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  • Writer's pictureXceptional Team

Remote Work: Why Its Good, and When It’s Not

Working remote is high in demand. We are seeing it priority in requests from applicants, and with the economy as seeker-friendly as it is, telecommuting has become a benefit companies are matching. Studies show that one of the leading reasons employees leave for a new company is to accept an opportunity to work remote. For those who have it, it’s “necessary”, for those who want it, it’s a step towards freedom from “the man”, and for those who don’t agree with it, it’s “a distraction”. Here’s what we do know:

Both leaders and team members working remotely understand that telecommuting benefits outweigh the challenges. The challenges, however, are not easy, and are often not what is expected. Why haven’t we heard more about the challenges? We are only now discovering them. Like much of technology, we are jumping into telecommuting with both feet before we have the chance to study how it affects psychology, communication, and behavior. With technology moving as quickly as it does, reactive problem solving is simply the nature of the game.

Before delivering the bad, we can discuss the good.Factors that satisfy both the employer and the employee are possible, and there are many. Autonomy, trust, less unplanned interruption, and no commute; thus more gets done, and you are more likely to pick up an extra task or two after 5 PM. Less micromanaging (and explicit hierarchy) does wonders for moral, and allowing a flexible schedule is more suitable for personal life balance. This holistic approach to a career shows an employee that the company is interested in more than their output, but also how they benefit from the role. It’s no surprise that we see great quality and loyalty in many employees telecommuting – mutual appreciation.

So, what’s the trouble? Counter to the stereotype, less productivity is not the greatest issue in working remote (in fact productivity increases along with hours worked). The biggest hit companies are taking is in communication. (We’ve seen this in the past when social media was exposed for not meeting our human need for deep connection; its effect on mental health.) Communication is not just how well spoken you are. Communication is your ability to deliver with words and with your body language, and also accounts for your skill in listening to another’s words and body language. Taking it one step further, good communication requires empathy, and if you’re not able to do your part in listening in order to put yourself in your colleagues shoes, the two of you are likely going to be talking in circles.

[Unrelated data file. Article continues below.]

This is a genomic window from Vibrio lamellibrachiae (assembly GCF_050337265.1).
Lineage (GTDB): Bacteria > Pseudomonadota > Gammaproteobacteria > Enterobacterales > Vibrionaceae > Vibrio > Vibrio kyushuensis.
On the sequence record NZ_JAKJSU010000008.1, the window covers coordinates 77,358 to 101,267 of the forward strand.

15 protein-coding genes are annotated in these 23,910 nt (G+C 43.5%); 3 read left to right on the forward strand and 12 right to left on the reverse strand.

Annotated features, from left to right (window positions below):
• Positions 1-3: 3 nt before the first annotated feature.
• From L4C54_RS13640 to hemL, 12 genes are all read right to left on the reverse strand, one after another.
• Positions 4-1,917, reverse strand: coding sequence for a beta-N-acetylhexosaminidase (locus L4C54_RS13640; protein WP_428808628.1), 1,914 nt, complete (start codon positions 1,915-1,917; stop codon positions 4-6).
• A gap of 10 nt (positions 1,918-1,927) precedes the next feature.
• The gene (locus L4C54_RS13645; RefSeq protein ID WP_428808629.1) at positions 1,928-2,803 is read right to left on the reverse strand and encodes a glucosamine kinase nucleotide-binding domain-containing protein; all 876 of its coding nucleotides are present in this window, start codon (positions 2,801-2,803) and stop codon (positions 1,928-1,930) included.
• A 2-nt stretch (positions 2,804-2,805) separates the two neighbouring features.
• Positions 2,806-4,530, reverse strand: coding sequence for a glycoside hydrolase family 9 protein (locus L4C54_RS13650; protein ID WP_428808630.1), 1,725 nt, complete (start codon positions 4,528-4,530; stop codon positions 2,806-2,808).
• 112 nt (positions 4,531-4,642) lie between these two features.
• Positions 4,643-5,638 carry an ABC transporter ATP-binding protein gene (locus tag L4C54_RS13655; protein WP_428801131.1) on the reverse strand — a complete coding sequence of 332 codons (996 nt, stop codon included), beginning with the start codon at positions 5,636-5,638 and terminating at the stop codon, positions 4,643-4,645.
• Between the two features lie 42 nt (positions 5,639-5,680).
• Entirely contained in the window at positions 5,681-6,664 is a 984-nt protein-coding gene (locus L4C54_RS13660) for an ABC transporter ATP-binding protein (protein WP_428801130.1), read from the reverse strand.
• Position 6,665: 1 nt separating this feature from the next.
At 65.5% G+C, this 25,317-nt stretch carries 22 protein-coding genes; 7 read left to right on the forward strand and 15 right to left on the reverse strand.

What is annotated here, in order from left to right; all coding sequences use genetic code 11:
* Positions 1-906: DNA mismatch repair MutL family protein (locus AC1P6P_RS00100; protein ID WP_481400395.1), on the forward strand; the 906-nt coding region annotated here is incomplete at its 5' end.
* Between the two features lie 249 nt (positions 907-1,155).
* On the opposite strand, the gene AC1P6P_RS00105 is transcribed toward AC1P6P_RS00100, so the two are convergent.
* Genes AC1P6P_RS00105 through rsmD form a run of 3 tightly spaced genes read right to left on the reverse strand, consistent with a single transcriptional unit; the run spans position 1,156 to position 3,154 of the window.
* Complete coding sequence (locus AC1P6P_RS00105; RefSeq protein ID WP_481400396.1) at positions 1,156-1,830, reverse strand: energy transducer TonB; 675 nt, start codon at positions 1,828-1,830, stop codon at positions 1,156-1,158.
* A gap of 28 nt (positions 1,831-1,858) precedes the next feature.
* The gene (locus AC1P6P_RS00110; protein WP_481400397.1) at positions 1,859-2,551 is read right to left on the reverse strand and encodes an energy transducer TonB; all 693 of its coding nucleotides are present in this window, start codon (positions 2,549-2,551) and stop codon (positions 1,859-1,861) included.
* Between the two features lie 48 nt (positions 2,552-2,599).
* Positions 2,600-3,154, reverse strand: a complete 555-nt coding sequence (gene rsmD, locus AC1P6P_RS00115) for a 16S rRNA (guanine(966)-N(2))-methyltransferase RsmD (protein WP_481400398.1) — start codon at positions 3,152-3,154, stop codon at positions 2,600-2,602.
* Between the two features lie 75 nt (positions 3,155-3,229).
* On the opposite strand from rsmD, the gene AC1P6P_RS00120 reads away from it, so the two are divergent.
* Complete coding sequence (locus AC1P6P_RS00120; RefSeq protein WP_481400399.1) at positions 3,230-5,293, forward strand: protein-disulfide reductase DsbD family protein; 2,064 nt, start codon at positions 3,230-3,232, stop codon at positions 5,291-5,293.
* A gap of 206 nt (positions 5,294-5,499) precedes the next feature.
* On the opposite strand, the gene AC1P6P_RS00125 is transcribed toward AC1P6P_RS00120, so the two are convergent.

Now, not being in front of someone then poses a challenge. If you cannot see their actions and hear their tone of voice, the words you interpret will be tough to understand. What’s the big deal? Humans have a knack for story mapping in their heads. So missing the communication mark a couple times can be OK, but when your team is regularly misunderstanding your request, your intention, or your emotional intelligence, big problems surface in relationships.

The industry has provided for us tools to improve – video meeting platforms, remote working spaces, offsite team collab spaces (there is a time and a place for in-person work), etc. Because the lost art of good communication is the biggest hiccup we see, make an effort to do these few things: Talk with your supervisor first. Setting boundaries before you start can help to avoid misaligned expectations. It is likely your boss will want to set boundaries as well- especially as you are building trust. Do this. You’ll both respect one another’s needs, and avoid frustrations later along. Building trust amongst your colleagues is the second key. Case in-point: because your not being monitored, that delayed response in the meeting can be seen as you not paying attention, and that short reply can come across as snarky. Or not: if you take the time to know your team, they’ll assume that you were stuck on mute and were typing, not annoyed, when you said “fine”. Finally, old fashioned teamwork: help eachother out. Remember that you are working remote, not alone. So, pick-up an admin task, or round off something that you could have passed along, and it will prove more than a simple thank you. Actions speak louder than words, and because they can’t see you, work to make team collaboration as enjoyable possible – the extra effort will offer you cushion for whatever else is lost in translation.

So long as you go in prepared, telecommuting will be a win for everyone involved.

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